Losing the Units

  • Thread starter starzero
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  • #1
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Main Question or Discussion Point

Hi All and sorry if this is too easy a question but here goes....

Sines, Cosines and the rest of the trig functions are the ratio of two lengths and thus are dimensionless quantities.

That is if I plug in a value for t in sin(ωt) there are no units.

For example the solution of

x'' + ω^2 x = 0 with x(0) = x0 and x'(0) = v0 is given by

x(t) = x0 cos(ωt) + v0/ω sin(ωt)

The units come from the initial conditions not the sine or cosine.


So here is the question...

Same is true ( I believe ) when using the natural exponential function exp(t).

How does one simply explain this.

I tried to reason it out using eulers formula exp(iω) = cos(ω) + i sin(ω) figuring that again we get ratios of lengths,
however in the case where the real part is non-zero we get another exponential (which is not the ratio of lengths)

exp(a +ib) = exp(a)(cos(b) + i sin(b))

Is there a simple explaination as to why we "lose the units" when using the exponential function?
 

Answers and Replies

  • #2
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It is not strictly correct to supply any argument with dimensions to an exponential or trig function. Example: [itex]\omega t[/itex] has no dimensions (frequency is 1/time, and time/time is dimensionless).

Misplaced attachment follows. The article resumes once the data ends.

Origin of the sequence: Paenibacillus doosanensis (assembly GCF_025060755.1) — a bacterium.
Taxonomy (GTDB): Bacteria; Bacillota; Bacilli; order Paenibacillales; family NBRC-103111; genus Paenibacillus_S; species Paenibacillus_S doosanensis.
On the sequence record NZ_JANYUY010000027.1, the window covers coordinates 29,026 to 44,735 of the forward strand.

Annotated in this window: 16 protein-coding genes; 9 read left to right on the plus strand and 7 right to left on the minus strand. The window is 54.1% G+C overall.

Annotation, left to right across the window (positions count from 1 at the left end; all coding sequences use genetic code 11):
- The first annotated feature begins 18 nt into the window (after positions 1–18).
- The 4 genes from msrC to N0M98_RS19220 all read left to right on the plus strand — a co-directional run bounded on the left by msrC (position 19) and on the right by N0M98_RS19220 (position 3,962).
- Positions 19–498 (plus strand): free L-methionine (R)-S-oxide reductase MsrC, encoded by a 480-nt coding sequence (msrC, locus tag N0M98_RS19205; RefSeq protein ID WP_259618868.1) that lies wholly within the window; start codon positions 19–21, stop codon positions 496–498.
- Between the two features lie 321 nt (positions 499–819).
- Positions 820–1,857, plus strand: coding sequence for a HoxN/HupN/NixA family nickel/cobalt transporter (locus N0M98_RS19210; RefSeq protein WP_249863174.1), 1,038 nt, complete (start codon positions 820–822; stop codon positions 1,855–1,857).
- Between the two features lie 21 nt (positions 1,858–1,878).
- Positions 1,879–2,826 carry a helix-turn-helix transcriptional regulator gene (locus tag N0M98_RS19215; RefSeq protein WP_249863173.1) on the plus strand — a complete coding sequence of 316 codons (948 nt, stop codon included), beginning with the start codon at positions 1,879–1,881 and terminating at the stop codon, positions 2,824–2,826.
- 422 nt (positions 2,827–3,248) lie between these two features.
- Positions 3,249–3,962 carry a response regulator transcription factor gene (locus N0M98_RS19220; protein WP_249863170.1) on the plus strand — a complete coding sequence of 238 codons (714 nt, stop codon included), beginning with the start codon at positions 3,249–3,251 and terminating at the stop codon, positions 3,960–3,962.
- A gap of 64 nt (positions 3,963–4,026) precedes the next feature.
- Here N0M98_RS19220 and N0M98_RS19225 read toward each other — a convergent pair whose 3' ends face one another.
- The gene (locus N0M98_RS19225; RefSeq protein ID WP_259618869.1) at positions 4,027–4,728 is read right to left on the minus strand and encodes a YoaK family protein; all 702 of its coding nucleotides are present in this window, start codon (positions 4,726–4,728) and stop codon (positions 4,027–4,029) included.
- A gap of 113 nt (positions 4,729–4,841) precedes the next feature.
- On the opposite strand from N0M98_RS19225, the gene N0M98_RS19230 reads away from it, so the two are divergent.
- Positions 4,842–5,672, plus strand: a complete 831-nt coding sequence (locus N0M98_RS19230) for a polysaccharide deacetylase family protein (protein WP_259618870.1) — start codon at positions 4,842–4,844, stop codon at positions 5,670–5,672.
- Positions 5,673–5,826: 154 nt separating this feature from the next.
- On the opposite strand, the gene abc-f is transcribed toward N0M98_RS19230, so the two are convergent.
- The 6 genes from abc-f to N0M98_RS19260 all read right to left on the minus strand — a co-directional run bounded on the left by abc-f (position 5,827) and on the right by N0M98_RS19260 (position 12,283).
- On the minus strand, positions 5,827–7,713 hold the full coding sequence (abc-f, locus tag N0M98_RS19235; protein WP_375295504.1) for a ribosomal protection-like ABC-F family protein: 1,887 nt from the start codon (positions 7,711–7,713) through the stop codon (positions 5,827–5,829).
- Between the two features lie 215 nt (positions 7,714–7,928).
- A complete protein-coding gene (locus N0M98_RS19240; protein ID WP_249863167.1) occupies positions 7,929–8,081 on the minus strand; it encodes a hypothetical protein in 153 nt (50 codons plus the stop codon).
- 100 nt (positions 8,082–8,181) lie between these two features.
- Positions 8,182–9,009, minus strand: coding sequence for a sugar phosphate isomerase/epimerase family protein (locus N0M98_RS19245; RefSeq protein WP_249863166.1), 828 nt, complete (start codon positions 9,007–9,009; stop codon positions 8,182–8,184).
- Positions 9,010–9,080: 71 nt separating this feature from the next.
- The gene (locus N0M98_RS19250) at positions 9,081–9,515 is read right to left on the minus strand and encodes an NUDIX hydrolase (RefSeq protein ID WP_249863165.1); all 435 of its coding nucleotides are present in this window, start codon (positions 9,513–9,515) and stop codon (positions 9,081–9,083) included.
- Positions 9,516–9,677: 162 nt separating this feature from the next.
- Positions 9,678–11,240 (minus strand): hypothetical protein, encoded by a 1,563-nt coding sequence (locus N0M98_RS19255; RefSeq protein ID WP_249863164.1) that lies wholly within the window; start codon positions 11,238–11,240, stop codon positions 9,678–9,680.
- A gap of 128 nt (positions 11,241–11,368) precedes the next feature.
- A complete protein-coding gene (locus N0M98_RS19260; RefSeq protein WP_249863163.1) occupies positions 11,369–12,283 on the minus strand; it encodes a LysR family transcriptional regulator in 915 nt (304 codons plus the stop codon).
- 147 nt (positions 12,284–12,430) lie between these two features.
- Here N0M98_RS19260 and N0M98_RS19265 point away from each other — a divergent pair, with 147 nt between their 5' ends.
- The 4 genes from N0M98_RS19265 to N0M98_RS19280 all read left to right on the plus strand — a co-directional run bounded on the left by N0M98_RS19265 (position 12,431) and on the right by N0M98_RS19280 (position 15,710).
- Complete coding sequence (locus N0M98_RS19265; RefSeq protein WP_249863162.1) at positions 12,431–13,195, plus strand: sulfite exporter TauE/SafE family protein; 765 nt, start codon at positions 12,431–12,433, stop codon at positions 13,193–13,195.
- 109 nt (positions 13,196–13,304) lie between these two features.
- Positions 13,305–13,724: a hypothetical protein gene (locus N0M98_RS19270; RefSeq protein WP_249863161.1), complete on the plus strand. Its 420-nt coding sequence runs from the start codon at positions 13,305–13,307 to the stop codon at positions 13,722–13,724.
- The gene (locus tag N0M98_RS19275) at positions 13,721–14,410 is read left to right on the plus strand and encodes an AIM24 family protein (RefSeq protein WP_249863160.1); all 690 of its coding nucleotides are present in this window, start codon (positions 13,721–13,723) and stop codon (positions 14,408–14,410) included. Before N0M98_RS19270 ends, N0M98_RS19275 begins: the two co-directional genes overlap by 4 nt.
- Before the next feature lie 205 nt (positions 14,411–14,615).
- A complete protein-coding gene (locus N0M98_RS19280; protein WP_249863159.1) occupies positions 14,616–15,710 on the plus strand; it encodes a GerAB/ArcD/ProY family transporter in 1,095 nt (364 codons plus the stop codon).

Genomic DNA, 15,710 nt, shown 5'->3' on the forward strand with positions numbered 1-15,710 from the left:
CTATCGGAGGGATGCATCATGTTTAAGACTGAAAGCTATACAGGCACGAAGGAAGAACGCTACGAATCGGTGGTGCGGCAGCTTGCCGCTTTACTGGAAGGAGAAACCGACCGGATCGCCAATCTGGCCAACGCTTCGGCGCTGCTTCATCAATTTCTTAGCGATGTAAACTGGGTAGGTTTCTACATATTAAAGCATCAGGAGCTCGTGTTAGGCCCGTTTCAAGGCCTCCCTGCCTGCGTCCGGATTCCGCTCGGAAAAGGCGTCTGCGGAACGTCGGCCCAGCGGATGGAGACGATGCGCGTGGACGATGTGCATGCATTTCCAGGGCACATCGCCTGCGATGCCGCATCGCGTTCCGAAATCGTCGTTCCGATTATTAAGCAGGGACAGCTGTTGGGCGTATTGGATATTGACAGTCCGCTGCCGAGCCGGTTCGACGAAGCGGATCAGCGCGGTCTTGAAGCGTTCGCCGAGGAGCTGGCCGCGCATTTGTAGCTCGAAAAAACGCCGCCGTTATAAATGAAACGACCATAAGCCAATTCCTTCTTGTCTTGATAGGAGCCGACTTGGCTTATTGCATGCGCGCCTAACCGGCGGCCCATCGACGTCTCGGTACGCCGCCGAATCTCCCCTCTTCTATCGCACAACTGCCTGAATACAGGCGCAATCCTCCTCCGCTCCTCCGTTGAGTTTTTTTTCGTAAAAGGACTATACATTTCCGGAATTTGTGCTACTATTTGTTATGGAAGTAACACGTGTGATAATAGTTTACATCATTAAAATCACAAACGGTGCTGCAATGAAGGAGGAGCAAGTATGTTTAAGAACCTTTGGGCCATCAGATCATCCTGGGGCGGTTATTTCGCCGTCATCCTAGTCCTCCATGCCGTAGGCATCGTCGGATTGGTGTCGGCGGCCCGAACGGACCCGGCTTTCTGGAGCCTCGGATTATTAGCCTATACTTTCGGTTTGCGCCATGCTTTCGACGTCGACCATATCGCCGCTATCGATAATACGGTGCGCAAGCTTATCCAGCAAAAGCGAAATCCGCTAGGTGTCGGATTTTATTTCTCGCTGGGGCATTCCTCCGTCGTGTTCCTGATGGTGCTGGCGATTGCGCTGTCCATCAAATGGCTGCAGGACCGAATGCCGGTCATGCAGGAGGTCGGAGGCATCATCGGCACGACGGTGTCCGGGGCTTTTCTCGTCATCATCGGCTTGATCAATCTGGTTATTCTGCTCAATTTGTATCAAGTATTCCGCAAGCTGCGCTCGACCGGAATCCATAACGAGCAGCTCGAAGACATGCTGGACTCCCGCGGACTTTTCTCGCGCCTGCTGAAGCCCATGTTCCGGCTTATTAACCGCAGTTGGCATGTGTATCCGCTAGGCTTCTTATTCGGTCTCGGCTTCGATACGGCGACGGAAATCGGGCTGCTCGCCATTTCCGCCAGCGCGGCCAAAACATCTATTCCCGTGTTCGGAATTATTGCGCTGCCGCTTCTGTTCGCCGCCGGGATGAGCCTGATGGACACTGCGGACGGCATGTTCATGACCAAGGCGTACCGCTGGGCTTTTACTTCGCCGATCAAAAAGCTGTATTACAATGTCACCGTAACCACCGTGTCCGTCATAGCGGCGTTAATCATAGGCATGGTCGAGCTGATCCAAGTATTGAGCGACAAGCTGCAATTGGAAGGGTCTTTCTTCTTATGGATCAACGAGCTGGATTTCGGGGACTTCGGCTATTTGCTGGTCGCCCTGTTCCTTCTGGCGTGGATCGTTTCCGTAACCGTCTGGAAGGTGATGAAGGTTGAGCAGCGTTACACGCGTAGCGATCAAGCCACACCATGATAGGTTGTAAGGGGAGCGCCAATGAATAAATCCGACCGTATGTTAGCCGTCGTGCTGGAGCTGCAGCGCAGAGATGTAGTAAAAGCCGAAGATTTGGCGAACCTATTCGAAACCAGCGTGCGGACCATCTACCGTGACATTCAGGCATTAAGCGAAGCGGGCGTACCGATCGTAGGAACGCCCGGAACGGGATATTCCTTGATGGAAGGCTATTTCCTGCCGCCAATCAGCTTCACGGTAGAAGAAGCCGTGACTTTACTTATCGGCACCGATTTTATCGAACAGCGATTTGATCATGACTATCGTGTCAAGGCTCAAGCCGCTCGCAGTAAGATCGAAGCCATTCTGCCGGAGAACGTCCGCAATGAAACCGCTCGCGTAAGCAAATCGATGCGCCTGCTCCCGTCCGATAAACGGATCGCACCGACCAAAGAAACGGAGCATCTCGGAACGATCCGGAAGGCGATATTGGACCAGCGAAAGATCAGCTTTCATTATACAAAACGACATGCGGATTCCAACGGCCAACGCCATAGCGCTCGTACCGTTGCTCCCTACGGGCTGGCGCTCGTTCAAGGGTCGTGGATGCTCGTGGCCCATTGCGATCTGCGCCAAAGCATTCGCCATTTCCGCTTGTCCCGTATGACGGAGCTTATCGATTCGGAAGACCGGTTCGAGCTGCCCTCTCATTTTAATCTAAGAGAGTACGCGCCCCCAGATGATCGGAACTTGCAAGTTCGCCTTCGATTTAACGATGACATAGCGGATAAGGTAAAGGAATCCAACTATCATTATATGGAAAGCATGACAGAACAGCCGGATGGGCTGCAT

Why is it incorrect? Consider a series expansion of the exponential function.

[tex]e^x = 1 + x + \frac{1}{2} x^2 + \ldots{}[/tex]

[itex]x[/itex] must be a dimensionless parameter. If it had, say, dimensions of length, how would we add length to 1 and to length squared?

Nevertheless, in physics this strict need is sometimes ignored. As an example, you should take as implicit that [itex]e^t[/itex] is in fact [itex]e^{t/\tau}[/itex] where [itex]\tau[/itex] is 1 in whatever units of time you're working with.
 
  • #3
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It is not strictly correct to supply any argument with dimensions to an exponential or trig function. [..]
Nevertheless, in physics this strict need is sometimes ignored. As an example, you should take as implicit that [itex]e^t[/itex] is in fact [itex]e^{t/\tau}[/itex] where [itex]\tau[/itex] is 1 in whatever units of time you're working with.
Yes indeed, and it may be useful to give an example (of not ignoring this):
http://hyperphysics.phy-astr.gsu.edu/hbase/electric/capdis.html
 
  • #4
20
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Thank you both for your fast insightful and illustrative replies.
 

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